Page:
“Needless to say, the small e-cigarette companies who have driven innovation so far won’t be able to afford to stay in the game, which will leave only the major tobacco companies selling e-cigarette products. 

“The TPD also gives any EU country the power to ban e-cigarettes outright and states that e-cigarettes will be banned throughout Europe if three EU members decide to implement their ban. In short, the TPD puts my business on a knife edge.”

Custom Planet (Andrew Dark, Director)

Voting: Stay In

If the EU total results goes the other way – “I believe it will make it harder for us to work with some of our current EU clients and put further barriers in the way of our plans to increase our European sales.” 

OSE European (Gordon Seery, Operations Manager)

Voting: Stay In.

If the EU total results goes the other way – “If we are to leave the EU, what I want to know is what is the impact of any restriction on cross border trade? What we don’t know is the effect on a business like ours which operates across Europe, on both imports and exports as we rely heavily on cross EU trade. If there are restrictions on this, it could prove to have a huge knock on effect on ourselves.”

Weroom (Thomas Villeneuve, CEO)

Calling for the UK to remain in the EU.

If the EU total results goes the other way – “As the CEO of a European start-up, having access to Europe’s single market is good for business. Sharing common laws and benefiting from a lack of additional taxes or need for work permits means the UK is a strong market for us.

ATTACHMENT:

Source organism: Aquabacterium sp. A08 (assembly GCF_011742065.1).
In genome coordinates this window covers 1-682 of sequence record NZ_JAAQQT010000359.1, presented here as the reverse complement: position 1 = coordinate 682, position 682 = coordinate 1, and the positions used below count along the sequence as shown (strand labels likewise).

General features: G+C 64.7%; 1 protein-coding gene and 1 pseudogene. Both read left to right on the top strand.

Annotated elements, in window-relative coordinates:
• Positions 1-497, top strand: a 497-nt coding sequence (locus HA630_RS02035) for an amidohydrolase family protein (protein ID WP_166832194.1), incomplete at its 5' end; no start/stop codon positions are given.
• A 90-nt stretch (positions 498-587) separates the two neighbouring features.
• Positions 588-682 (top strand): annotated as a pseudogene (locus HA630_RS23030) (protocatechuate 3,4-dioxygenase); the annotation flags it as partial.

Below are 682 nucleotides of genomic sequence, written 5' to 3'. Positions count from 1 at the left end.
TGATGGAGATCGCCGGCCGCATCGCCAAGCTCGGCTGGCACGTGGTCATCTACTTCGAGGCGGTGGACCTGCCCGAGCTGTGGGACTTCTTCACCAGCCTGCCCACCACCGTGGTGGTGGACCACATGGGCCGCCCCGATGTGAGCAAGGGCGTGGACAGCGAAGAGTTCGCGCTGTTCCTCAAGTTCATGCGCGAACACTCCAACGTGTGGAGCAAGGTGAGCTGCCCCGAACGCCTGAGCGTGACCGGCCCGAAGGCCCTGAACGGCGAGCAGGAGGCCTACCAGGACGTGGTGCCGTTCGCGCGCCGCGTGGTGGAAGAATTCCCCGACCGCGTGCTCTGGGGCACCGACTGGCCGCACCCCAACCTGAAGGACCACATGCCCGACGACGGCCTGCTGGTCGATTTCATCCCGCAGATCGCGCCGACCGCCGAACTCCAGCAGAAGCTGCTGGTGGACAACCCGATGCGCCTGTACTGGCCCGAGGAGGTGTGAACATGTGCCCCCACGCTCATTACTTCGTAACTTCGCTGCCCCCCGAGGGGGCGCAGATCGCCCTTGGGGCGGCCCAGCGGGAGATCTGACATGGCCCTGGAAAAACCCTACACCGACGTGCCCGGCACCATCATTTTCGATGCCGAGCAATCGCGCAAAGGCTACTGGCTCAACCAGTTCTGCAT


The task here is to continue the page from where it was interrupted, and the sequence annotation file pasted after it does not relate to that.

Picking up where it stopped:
“The UK is one of Weroom’s most established and successful territories but were Britain to exit the EU, we would need to dramatically alter our strategy. 

“From a recruitment perspective, much of the workforce and talent which fuels flourishing businesses in the UK are non-UK citizens. This means that if Britain left the EU, it could negatively impact how start-ups like us, as well as other bigger businesses in the UK, recruit.

“As for start-ups in the rest of Europe, for many continental European start-ups looking to expand their activities, the UK can be a great place to start thanks to the dynamism of its market. These businesses may struggle to find the investments and capital they need to grow following a Brexit.”